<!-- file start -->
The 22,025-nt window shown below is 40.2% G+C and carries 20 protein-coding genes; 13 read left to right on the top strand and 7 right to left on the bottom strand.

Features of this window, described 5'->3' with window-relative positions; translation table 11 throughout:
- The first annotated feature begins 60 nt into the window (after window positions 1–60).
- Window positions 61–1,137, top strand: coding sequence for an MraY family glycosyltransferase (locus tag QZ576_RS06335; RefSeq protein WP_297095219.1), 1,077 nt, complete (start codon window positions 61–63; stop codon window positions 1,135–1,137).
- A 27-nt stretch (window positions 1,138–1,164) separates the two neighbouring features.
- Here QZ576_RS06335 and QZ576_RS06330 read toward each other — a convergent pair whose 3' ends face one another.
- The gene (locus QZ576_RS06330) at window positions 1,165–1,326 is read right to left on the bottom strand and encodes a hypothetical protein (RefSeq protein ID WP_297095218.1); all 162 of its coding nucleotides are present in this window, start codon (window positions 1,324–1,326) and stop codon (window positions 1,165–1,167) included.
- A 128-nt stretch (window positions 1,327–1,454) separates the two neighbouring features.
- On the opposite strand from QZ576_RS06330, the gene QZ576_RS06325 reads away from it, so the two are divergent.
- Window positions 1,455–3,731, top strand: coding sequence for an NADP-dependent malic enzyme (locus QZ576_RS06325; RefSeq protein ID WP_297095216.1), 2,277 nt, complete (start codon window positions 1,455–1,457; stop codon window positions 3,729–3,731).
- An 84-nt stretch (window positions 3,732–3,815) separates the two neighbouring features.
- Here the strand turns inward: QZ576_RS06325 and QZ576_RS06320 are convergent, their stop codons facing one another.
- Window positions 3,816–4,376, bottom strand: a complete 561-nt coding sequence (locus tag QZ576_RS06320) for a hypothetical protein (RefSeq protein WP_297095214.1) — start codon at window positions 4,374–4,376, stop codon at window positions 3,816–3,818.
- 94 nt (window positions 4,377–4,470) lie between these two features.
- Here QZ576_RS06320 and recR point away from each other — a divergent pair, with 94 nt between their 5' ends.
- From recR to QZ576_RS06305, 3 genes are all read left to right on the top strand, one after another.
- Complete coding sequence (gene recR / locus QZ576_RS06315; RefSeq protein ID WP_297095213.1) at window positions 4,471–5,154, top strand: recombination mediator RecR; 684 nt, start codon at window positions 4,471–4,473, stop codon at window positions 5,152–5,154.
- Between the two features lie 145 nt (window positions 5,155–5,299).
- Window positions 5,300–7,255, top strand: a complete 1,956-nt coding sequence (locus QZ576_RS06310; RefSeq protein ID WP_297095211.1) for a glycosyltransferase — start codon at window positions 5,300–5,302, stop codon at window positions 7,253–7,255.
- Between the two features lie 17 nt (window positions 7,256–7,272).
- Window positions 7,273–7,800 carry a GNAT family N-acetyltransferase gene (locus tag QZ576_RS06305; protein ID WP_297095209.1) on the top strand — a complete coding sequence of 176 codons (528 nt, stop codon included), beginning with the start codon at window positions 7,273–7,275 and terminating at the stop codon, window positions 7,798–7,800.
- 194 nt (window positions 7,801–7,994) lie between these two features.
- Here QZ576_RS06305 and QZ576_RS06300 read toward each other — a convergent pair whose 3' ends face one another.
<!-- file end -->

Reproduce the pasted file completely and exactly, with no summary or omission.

The 22,025-nt window shown below is 40.2% G+C and carries 20 protein-coding genes; 13 read left to right on the top strand and 7 right to left on the bottom strand.

Features of this window, described 5'->3' with window-relative positions; translation table 11 throughout:
- The first annotated feature begins 60 nt into the window (after window positions 1–60).
- Window positions 61–1,137, top strand: coding sequence for an MraY family glycosyltransferase (locus tag QZ576_RS06335; RefSeq protein WP_297095219.1), 1,077 nt, complete (start codon window positions 61–63; stop codon window positions 1,135–1,137).
- A 27-nt stretch (window positions 1,138–1,164) separates the two neighbouring features.
- Here QZ576_RS06335 and QZ576_RS06330 read toward each other — a convergent pair whose 3' ends face one another.
- The gene (locus QZ576_RS06330) at window positions 1,165–1,326 is read right to left on the bottom strand and encodes a hypothetical protein (RefSeq protein ID WP_297095218.1); all 162 of its coding nucleotides are present in this window, start codon (window positions 1,324–1,326) and stop codon (window positions 1,165–1,167) included.
- A 128-nt stretch (window positions 1,327–1,454) separates the two neighbouring features.
- On the opposite strand from QZ576_RS06330, the gene QZ576_RS06325 reads away from it, so the two are divergent.
- Window positions 1,455–3,731, top strand: coding sequence for an NADP-dependent malic enzyme (locus QZ576_RS06325; RefSeq protein ID WP_297095216.1), 2,277 nt, complete (start codon window positions 1,455–1,457; stop codon window positions 3,729–3,731).
- An 84-nt stretch (window positions 3,732–3,815) separates the two neighbouring features.
- Here the strand turns inward: QZ576_RS06325 and QZ576_RS06320 are convergent, their stop codons facing one another.
- Window positions 3,816–4,376, bottom strand: a complete 561-nt coding sequence (locus tag QZ576_RS06320) for a hypothetical protein (RefSeq protein WP_297095214.1) — start codon at window positions 4,374–4,376, stop codon at window positions 3,816–3,818.
- 94 nt (window positions 4,377–4,470) lie between these two features.
- Here QZ576_RS06320 and recR point away from each other — a divergent pair, with 94 nt between their 5' ends.
- From recR to QZ576_RS06305, 3 genes are all read left to right on the top strand, one after another.
- Complete coding sequence (gene recR / locus QZ576_RS06315; RefSeq protein ID WP_297095213.1) at window positions 4,471–5,154, top strand: recombination mediator RecR; 684 nt, start codon at window positions 4,471–4,473, stop codon at window positions 5,152–5,154.
- Between the two features lie 145 nt (window positions 5,155–5,299).
- Window positions 5,300–7,255, top strand: a complete 1,956-nt coding sequence (locus QZ576_RS06310; RefSeq protein ID WP_297095211.1) for a glycosyltransferase — start codon at window positions 5,300–5,302, stop codon at window positions 7,253–7,255.
- Between the two features lie 17 nt (window positions 7,256–7,272).
- Window positions 7,273–7,800 carry a GNAT family N-acetyltransferase gene (locus tag QZ576_RS06305; protein ID WP_297095209.1) on the top strand — a complete coding sequence of 176 codons (528 nt, stop codon included), beginning with the start codon at window positions 7,273–7,275 and terminating at the stop codon, window positions 7,798–7,800.
- 194 nt (window positions 7,801–7,994) lie between these two features.
- Here QZ576_RS06305 and QZ576_RS06300 read toward each other — a convergent pair whose 3' ends face one another.